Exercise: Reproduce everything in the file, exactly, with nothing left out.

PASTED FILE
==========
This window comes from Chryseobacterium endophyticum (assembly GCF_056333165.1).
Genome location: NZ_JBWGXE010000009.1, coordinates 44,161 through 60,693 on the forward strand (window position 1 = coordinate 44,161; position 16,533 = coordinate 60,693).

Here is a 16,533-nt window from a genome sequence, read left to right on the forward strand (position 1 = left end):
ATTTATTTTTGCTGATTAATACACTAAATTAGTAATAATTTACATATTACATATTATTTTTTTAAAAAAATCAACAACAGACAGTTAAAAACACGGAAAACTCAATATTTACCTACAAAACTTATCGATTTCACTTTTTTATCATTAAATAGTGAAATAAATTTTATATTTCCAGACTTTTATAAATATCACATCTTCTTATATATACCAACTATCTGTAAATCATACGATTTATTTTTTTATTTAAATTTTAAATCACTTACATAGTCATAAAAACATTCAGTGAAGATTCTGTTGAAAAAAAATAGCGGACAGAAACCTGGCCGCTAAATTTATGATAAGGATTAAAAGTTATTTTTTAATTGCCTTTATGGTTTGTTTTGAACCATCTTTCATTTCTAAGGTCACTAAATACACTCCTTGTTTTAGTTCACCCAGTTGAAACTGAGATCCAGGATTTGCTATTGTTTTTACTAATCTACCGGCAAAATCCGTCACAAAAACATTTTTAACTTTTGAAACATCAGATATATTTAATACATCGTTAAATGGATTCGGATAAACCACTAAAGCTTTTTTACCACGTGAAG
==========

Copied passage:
This window comes from Chryseobacterium endophyticum (assembly GCF_056333165.1).
Genome location: NZ_JBWGXE010000009.1, coordinates 44,161 through 60,693 on the forward strand (window position 1 = coordinate 44,161; position 16,533 = coordinate 60,693).

Here is a 16,533-nt window from a genome sequence, read left to right on the forward strand (position 1 = left end):
ATTTATTTTTGCTGATTAATACACTAAATTAGTAATAATTTACATATTACATATTATTTTTTTAAAAAAATCAACAACAGACAGTTAAAAACACGGAAAACTCAATATTTACCTACAAAACTTATCGATTTCACTTTTTTATCATTAAATAGTGAAATAAATTTTATATTTCCAGACTTTTATAAATATCACATCTTCTTATATATACCAACTATCTGTAAATCATACGATTTATTTTTTTATTTAAATTTTAAATCACTTACATAGTCATAAAAACATTCAGTGAAGATTCTGTTGAAAAAAAATAGCGGACAGAAACCTGGCCGCTAAATTTATGATAAGGATTAAAAGTTATTTTTTAATTGCCTTTATGGTTTGTTTTGAACCATCTTTCATTTCTAAGGTCACTAAATACACTCCTTGTTTTAGTTCACCCAGTTGAAACTGAGATCCAGGATTTGCTATTGTTTTTACTAATCTACCGGCAAAATCCGTCACAAAAACATTTTTAACTTTTGAAACATCAGATATATTTAATACATCGTTAAATGGATTCGGATAAACCACTAAAGCTTTTTTACCACGTGAAG